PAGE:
During Shannon Coccimiglio’s social work practicum as a job developer for Challenge Workforce Solutions in Ithaca, she noticed there wasn't a training manual for those in her position. Her solution? Create one.
As a job developer, Shannon, a social work major in Keuka College's Accelerated Studies for Adults Program (ASAP) helps prepare adults with disabilities to enter and remain competitive in the workforce. Specifically, she assists individuals in identifying their skills, goals, and strengths within the realm of competitive employment.
At her practicum, Shannon was charged with creating, implementing, and evaluating a curriculum called the Pro-Skills Workshop. The challenge was to help job seekers with disabilities and other such challenges learn about “soft skills” they would need to be successful at their job.
“The series of nine training sessions focuses on interpretation and use of appropriate professional engagement and nonverbal communication such as tone of voice, body language, appropriate eye contact, as well as understanding and responding to employers,” said Shannon.
Shannon and Emily Koester, another job developer, spent 40 hours creating the first six lessons, totaling 12 group hours. Now, the Pro-Skills Workshop series covers nine subjects and 27 group hours, and participants receive a certificate of completion.
Recently, Challenge Workforce Solutions received a $364,186 grant from the New York State Office for People with Developmental Disabilities through the Balancing Incentive Program (BIP) Transformation Fund. The award will support the transition of workers from sheltered to community-based employment, and will expand outreach to students to support their transition from school to work.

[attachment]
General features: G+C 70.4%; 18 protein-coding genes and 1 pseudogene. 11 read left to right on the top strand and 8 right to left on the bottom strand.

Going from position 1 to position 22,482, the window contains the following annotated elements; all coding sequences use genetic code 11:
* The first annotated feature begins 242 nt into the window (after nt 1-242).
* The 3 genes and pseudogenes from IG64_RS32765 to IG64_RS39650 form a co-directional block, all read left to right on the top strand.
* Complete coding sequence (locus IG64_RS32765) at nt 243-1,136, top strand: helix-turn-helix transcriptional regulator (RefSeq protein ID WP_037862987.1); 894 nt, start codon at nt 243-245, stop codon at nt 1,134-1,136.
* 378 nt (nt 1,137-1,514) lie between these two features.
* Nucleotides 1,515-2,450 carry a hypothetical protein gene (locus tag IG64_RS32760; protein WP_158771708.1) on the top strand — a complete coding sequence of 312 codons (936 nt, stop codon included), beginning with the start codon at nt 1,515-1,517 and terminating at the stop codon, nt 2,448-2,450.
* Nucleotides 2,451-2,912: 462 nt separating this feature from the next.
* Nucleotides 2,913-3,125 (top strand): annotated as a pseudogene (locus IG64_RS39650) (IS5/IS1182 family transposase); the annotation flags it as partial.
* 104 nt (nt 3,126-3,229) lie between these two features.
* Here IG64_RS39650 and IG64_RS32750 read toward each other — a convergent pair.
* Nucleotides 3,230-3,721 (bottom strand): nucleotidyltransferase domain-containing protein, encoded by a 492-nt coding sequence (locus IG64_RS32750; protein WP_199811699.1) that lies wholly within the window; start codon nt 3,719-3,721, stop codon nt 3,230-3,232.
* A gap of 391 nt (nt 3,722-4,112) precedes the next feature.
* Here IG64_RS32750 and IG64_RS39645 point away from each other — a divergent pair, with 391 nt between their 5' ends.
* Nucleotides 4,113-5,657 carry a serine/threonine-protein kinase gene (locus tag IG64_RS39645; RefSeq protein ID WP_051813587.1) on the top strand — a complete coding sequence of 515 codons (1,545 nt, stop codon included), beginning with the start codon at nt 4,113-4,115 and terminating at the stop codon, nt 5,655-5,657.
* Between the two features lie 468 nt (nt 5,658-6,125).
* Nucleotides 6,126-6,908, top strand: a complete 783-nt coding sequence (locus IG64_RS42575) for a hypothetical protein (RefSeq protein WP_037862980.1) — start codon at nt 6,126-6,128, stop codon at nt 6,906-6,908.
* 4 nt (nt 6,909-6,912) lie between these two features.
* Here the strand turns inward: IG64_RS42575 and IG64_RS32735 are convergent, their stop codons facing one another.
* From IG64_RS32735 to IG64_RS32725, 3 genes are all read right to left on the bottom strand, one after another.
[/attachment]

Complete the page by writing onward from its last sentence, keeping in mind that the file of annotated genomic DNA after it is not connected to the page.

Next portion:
According to Shannon, the Pro-Skills Workshop series she helped create will be utilized within the grant as one of the expanded offerings for area high schools, along with helping prepare recent graduates for entering the world of work. Another key aspect of the BIP grant is to help transition individuals from contract production departments into rewarding community-based services.
As it happens, community-based services are something Shannon is quite familiar with. Raised by her grandparents, she grew up watching her grandmother work for a non-profit agency that supported individuals with developmental disabilities, give back to the community, advocate for “at-risk” populations and strive to make a difference.
Following in her grandmother’s footsteps, Shannon worked for one non-profit agencies upon graduating from high school.
“I worked with individuals with disabilities for six years, but began to feel stuck,” she said. “So I changed professions and did something totally different, but the work was not as enjoyable for me. After three years, my department was outsourced and I had the opportunity to go back to college. I saw earning my bachelor’s degree as an opportunity to advance my skills, knowledge, and employability.”
Shannon had some challenges of her own to face. Prior to enrolling at Keuka College, Shannon said she enjoyed working on the micro level and was hesitant to work in a group. “Group work was going to be new professional territory for me, as I felt intimidated in that setting,” said Coccimiglio. “But I took a group process class which helped prepare me for the planning and collaboration that occurred during the development of the Pro-Skills Workshop series. I was surprised at how much I enjoyed collaborating with my classmates, and my Challenge colleagues.”
Another course she credits for preparing her was a research class. And while she admits she struggled with the terminology and the research process, “[Assistant Professor of Social Work] Dr. Gretchen Rymarchyk was supportive and available to answer my questions. What I learned helped me approach my senior practicum with a critical eye and focused intent on my research assignments.”
Said Dr. Rymarchyk: “Shannon is a high-energy, proactive, and eager student who embraces big opportunities. She will be an asset to any agency.”